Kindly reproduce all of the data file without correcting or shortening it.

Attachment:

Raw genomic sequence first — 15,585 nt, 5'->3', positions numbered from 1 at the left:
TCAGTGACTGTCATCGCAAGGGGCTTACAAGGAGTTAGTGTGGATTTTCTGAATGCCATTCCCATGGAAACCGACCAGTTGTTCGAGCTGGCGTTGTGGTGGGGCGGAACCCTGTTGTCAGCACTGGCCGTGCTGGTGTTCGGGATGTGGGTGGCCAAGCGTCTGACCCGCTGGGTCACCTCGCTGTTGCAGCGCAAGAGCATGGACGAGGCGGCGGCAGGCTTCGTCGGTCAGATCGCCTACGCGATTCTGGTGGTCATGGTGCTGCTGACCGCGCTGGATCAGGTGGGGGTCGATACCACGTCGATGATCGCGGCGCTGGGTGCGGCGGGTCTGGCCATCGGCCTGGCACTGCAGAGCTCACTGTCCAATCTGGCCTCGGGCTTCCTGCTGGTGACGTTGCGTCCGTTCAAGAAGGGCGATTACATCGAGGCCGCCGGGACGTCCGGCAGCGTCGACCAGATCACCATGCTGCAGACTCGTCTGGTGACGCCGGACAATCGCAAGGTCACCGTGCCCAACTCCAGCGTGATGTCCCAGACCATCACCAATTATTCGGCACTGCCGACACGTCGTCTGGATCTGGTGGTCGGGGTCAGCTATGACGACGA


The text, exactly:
Raw genomic sequence first — 15,585 nt, 5'->3', positions numbered from 1 at the left:
TCAGTGACTGTCATCGCAAGGGGCTTACAAGGAGTTAGTGTGGATTTTCTGAATGCCATTCCCATGGAAACCGACCAGTTGTTCGAGCTGGCGTTGTGGTGGGGCGGAACCCTGTTGTCAGCACTGGCCGTGCTGGTGTTCGGGATGTGGGTGGCCAAGCGTCTGACCCGCTGGGTCACCTCGCTGTTGCAGCGCAAGAGCATGGACGAGGCGGCGGCAGGCTTCGTCGGTCAGATCGCCTACGCGATTCTGGTGGTCATGGTGCTGCTGACCGCGCTGGATCAGGTGGGGGTCGATACCACGTCGATGATCGCGGCGCTGGGTGCGGCGGGTCTGGCCATCGGCCTGGCACTGCAGAGCTCACTGTCCAATCTGGCCTCGGGCTTCCTGCTGGTGACGTTGCGTCCGTTCAAGAAGGGCGATTACATCGAGGCCGCCGGGACGTCCGGCAGCGTCGACCAGATCACCATGCTGCAGACTCGTCTGGTGACGCCGGACAATCGCAAGGTCACCGTGCCCAACTCCAGCGTGATGTCCCAGACCATCACCAATTATTCGGCACTGCCGACACGTCGTCTGGATCTGGTGGTCGGGGTCAGCTATGACGACGA